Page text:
Graves Forgotten – Born and raised in the state of Colorado, I have spent considerable time wandering in the mountains of old. It isn’t just the beauty of nature that brings me back time after time. I have always been drawn to the tales of those who lived and died in the Rocky Mountain frontier long before I ever stepped foot in the mountains. Scattered throughout the mountains are the lonely and lost cemeteries of graves forgotten with the passage of time. One of my favorite quotes is by the naturalist John Muir, who simply said “The mountains are calling, so I must go.” Those that are buried in the graves forgotten just as I have – heard that call of the mountains – and just like me they followed it. As I walk amongst the wooden crosses and tombstones with camera in hand, I sometimes become overwhelmed with emotion after reading the sad stories of some of the epitaphs on the graves forgotten. Just a word or short phrase that marks that a person that had hopes, dreams, and failures was buried there and that they use to walk the earth as a mortal being. It is evident from my walks among the dead that those that braved the high adventure of the Colorado mountains in those frontier years died an early death. The mountains, they learned are callous, hard, and not very forgiving. At any given moment, sometimes I feel the need to reach out and touch a wooden cross or long forgotten tombstone and I can feel the energy tingle in my hand and arm of those that have passed. I know then and only then that their physical story ended here in the dirt under my feet, but their spiritual life has not ceased. I am not sure what to think of that.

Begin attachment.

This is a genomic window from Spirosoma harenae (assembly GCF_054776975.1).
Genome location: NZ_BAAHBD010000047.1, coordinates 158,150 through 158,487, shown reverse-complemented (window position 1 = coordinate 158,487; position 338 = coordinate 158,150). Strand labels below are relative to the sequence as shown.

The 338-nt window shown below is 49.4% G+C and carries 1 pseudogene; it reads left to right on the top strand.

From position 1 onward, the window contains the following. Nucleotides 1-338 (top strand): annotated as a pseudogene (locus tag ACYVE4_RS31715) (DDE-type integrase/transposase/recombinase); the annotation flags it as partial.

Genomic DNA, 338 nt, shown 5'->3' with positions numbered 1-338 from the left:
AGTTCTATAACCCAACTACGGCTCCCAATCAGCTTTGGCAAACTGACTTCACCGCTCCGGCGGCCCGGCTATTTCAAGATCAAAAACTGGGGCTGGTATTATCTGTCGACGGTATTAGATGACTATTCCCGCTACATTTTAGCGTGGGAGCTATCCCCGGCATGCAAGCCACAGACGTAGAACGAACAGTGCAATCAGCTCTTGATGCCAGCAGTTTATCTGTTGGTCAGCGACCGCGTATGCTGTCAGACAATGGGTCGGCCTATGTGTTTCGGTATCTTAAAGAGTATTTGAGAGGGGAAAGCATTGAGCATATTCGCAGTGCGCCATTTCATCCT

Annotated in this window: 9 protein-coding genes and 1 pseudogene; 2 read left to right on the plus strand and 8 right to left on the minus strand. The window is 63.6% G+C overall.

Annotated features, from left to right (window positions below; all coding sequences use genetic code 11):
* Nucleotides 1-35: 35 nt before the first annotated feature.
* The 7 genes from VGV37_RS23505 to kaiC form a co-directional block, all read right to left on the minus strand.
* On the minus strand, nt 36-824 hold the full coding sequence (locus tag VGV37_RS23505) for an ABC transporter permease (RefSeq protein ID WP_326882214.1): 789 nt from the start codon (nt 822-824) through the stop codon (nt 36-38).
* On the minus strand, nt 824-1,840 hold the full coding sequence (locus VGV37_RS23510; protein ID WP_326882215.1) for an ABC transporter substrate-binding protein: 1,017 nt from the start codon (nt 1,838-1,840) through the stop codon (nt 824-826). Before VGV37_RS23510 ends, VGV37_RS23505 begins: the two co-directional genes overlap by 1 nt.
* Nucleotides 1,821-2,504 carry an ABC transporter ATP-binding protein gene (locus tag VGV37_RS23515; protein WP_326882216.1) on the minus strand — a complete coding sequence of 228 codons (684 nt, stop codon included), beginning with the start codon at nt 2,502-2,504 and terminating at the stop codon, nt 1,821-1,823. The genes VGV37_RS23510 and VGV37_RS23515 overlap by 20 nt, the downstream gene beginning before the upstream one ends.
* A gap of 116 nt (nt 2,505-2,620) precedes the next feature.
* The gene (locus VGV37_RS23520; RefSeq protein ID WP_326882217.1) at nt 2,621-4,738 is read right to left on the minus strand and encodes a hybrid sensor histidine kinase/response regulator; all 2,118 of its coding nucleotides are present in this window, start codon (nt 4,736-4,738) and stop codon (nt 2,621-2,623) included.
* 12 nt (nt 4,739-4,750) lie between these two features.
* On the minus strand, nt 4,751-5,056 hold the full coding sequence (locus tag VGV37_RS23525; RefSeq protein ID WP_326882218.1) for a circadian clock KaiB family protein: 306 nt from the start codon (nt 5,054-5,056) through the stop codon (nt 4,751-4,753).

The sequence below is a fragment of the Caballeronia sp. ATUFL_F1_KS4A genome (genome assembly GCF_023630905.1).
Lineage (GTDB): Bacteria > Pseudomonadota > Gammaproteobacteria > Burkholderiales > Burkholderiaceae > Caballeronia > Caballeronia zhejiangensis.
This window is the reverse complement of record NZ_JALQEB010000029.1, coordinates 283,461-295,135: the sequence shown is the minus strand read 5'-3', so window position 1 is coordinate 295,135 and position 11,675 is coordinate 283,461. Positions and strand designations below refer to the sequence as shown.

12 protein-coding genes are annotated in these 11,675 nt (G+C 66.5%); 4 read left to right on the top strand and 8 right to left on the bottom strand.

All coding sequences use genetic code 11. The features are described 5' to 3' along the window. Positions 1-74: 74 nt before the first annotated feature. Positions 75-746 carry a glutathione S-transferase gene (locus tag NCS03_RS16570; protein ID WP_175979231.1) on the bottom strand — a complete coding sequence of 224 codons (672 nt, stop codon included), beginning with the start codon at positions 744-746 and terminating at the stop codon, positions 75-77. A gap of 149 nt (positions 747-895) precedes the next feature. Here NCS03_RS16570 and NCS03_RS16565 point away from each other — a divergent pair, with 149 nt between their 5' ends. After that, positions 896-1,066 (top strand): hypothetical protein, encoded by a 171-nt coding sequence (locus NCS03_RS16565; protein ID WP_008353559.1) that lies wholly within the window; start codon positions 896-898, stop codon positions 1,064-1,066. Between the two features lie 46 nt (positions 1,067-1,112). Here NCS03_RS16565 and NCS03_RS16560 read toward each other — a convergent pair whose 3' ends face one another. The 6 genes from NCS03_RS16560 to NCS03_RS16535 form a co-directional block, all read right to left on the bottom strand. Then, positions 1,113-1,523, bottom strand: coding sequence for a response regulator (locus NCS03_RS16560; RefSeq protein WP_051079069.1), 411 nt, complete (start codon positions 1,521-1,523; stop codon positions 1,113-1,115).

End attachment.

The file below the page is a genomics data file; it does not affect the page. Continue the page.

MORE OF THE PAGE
Lonely are the ones, graves forgotten,
Cemetery signs are gone, wood has rotten.
Tombstones tilted and grass gone to seed,
Darkness falls, mournful wails simply plead.
We loved and were loved before we died,
Forget us not for eternity here we reside.
Rain, snow, autumn leaves have rotten,
Lonely are the ones, graves forgotten.
Poem by Kurt James
Kurt James © 2016